In Kevin's seventh grade science class, they are currently learning about chromosomes (in honor of this, Kevin wore his "My Brother Has More Chromosomes Than Yours" t-shirt to school one day recently - gotta love that kid). the teacher has given the kids a very basic overview of chromosomes and the role they play in the development of a human being.
She explained to the kids that each person is made up of a contribution of 23 chromosomes from the mother and 23 from the father, making 46 chromosomes.
Not hard to see where this is going. Yes, the subject of Down syndrome came up, and the teacher explained that sometimes one of the parents contributes an extra chromosome and this results in something called Down syndrome. Kevin said that she didn't go into any depth really about Down syndrome, but she did say something along the lines of, "It's not necessarily horrible, but it's not necessarily good, either. It's basically just not normal."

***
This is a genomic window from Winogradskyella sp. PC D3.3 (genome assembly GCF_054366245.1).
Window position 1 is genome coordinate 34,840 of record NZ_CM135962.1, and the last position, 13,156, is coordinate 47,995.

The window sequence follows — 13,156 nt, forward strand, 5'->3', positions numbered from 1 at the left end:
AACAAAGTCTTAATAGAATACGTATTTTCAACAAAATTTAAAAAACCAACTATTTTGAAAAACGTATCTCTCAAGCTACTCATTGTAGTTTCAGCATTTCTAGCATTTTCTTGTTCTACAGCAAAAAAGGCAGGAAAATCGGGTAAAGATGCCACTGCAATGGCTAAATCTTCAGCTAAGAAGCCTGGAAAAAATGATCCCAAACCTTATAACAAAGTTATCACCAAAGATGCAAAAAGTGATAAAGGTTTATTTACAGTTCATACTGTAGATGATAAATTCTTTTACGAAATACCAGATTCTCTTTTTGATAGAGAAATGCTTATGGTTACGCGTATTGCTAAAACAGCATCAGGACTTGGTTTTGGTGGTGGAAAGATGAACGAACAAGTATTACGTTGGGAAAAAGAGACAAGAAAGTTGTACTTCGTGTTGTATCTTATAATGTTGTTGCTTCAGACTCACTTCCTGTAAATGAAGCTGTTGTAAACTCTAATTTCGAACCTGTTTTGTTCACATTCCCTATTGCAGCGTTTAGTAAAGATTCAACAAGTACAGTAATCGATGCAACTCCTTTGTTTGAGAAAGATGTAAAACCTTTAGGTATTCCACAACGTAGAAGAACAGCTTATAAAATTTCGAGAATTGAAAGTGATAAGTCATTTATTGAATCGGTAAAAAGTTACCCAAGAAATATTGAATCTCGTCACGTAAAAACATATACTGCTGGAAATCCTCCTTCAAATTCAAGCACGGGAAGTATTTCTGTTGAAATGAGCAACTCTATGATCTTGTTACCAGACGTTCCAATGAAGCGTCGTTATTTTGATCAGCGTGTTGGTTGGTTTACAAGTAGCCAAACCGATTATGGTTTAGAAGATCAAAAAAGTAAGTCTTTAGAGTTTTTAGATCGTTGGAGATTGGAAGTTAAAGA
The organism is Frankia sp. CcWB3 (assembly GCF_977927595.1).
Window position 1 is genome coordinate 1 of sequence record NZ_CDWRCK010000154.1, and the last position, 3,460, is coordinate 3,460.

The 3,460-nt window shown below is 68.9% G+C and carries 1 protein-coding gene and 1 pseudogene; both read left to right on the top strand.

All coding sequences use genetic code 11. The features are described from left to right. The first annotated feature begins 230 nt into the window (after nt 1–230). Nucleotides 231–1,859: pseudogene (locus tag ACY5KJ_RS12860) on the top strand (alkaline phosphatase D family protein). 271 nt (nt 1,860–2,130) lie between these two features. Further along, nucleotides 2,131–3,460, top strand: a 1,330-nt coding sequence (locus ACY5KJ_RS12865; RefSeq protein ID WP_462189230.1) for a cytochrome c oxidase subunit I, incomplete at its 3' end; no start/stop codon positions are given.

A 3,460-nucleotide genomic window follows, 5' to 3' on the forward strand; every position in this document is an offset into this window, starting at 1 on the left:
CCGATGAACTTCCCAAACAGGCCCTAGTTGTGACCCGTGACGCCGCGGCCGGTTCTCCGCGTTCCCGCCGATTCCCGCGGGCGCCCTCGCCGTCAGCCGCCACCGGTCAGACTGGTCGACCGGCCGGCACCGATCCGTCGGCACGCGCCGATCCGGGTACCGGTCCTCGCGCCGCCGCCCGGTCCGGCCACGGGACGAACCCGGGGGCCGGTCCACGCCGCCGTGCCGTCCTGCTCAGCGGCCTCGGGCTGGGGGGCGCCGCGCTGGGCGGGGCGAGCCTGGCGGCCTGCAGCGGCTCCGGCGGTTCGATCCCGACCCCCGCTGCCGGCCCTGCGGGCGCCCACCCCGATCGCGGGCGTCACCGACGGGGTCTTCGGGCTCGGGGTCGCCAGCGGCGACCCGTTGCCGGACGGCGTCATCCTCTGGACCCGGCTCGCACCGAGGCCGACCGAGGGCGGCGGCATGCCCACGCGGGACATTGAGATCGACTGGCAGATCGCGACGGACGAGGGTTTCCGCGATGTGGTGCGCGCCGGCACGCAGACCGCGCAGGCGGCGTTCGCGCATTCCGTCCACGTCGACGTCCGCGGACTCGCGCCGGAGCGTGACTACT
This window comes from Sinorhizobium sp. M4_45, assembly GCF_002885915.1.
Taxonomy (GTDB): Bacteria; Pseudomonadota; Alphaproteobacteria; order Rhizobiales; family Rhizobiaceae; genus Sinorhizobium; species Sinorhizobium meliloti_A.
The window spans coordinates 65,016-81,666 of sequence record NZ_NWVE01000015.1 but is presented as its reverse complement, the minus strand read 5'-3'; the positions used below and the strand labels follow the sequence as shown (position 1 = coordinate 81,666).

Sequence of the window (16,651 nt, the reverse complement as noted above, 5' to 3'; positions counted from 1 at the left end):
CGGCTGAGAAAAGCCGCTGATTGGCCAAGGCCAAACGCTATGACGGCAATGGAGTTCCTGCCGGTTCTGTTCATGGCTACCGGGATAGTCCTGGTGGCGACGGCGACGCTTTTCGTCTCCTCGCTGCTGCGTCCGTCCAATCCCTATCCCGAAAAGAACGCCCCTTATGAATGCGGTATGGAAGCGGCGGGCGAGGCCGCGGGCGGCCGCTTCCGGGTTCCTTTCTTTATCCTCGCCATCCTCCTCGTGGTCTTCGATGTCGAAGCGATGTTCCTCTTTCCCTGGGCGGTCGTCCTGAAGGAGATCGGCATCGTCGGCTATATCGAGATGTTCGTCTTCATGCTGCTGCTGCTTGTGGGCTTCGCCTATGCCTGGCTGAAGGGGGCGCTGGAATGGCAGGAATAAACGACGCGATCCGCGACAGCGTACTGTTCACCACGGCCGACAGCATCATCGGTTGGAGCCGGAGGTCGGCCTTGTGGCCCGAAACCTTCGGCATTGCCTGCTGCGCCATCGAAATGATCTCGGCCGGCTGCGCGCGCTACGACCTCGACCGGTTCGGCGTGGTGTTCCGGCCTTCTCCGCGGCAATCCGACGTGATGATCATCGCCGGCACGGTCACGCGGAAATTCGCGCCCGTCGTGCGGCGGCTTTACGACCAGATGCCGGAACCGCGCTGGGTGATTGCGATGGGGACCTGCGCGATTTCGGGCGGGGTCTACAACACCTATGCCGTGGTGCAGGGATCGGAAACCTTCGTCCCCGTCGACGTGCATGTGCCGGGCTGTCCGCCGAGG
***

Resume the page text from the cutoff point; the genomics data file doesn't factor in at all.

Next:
Ack, there's that word: normal.
I asked Kevin how this all made him feel, and he just kind of shrugged. For the record, the teacher apparently knows that Kevin has a sibling with Ds.
I'm not sure exactly how I feel about this. I guess a little sad. I mean, I don't expect a seventh grade teacher to go into a lot of depth about Down syndrome, but I think what she said is actually very telling about the general ignorance out there about Ds.
I wish it weren't judged as "not horrible" or "not good" or "not normal." I wish it were just seen as a variation in the vast landscape of human beings.